Table Graphic Jump LocationTable 2. Total Mortality and Cerebral Palsy at a Corrected Age of 2 Years Among Infants*
Secondary Outcomes

There were no major maternal adverse effects (death, cardiac arrest, respiratory arrest) seen in either treatment group. There were no differences in the rate of respiratory depression of less than 16/min, but significantly more women in the magnesium sulfate group had a decrease in diastolic blood pressure of more than 15 mm Hg from baseline (77 [14.4%] vs 52 [9.9%]; RR, 1.46; 95% CI, 1.05-2.03). There were no substantial differences between treatment groups in the rates of postpartum hemorrhage (Table 3).

Table Graphic Jump LocationTable 3. Secondary Maternal Outcomes for Women Assessed During Treatment Infusion and Delivery

Minor maternal adverse effects were more common in the magnesium sulfate group compared with the placebo group (89.0% vs 37.8%; RR, 2.36; 95% CI, 2.10-2.64), including tachycardia (>160/min or pulse >20/min from baseline), respiratory depression (decrease of >4/min from baseline), a feeling of warmth over the body, discomfort in the arm receiving the infusion, dryness of the mouth, nausea, sleepiness, sweating, dizziness, and blurred vision (Table 3). The adverse effects led to the infusion being stopped only in a small percentage of women but more often in the magnesium sulfate group (78 [14.6%] vs 28 [5.3%]; RR, 2.74; 95% CI, 1.81-4.15).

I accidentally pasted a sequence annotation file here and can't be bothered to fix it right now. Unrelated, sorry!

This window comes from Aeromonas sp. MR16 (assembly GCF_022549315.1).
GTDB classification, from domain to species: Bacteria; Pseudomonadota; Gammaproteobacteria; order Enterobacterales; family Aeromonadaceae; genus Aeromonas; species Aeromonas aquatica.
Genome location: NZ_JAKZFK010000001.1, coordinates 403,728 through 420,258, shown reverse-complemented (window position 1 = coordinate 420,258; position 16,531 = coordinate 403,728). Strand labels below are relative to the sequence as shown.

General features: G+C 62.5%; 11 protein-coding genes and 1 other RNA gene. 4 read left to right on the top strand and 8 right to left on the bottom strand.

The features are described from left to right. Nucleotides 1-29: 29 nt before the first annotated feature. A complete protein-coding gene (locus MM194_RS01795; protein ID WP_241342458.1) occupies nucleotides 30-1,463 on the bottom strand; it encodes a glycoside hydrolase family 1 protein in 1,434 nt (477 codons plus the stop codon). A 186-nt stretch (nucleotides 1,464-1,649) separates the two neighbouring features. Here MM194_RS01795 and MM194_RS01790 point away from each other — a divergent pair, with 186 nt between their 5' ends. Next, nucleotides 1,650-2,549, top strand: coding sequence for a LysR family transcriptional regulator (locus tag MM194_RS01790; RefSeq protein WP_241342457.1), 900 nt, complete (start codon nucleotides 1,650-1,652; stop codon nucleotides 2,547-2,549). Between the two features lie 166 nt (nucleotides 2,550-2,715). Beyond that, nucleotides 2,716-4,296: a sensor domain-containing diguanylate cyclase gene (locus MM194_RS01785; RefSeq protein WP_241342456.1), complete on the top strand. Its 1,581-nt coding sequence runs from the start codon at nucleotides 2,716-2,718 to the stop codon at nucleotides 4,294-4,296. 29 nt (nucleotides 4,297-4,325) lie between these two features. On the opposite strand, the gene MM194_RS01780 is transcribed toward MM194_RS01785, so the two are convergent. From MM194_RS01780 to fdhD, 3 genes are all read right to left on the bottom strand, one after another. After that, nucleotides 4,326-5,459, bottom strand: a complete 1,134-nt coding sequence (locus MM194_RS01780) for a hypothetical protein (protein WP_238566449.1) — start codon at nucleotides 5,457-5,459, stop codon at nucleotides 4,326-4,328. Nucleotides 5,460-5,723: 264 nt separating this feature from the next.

For the infant secondary outcomes of major IVH and cystic periventricular leukomalacia, no substantial differences were seen between the treatment groups (Table 4). There were also no major differences in the rates of chronic lung disease, necrotizing enterocolitis, or mechanical ventilation or in the duration of hospitalization between the treatment groups (Table 4).

Table Graphic Jump LocationTable 4. Secondary Infant Outcomes Assessed Before Hospital Discharge*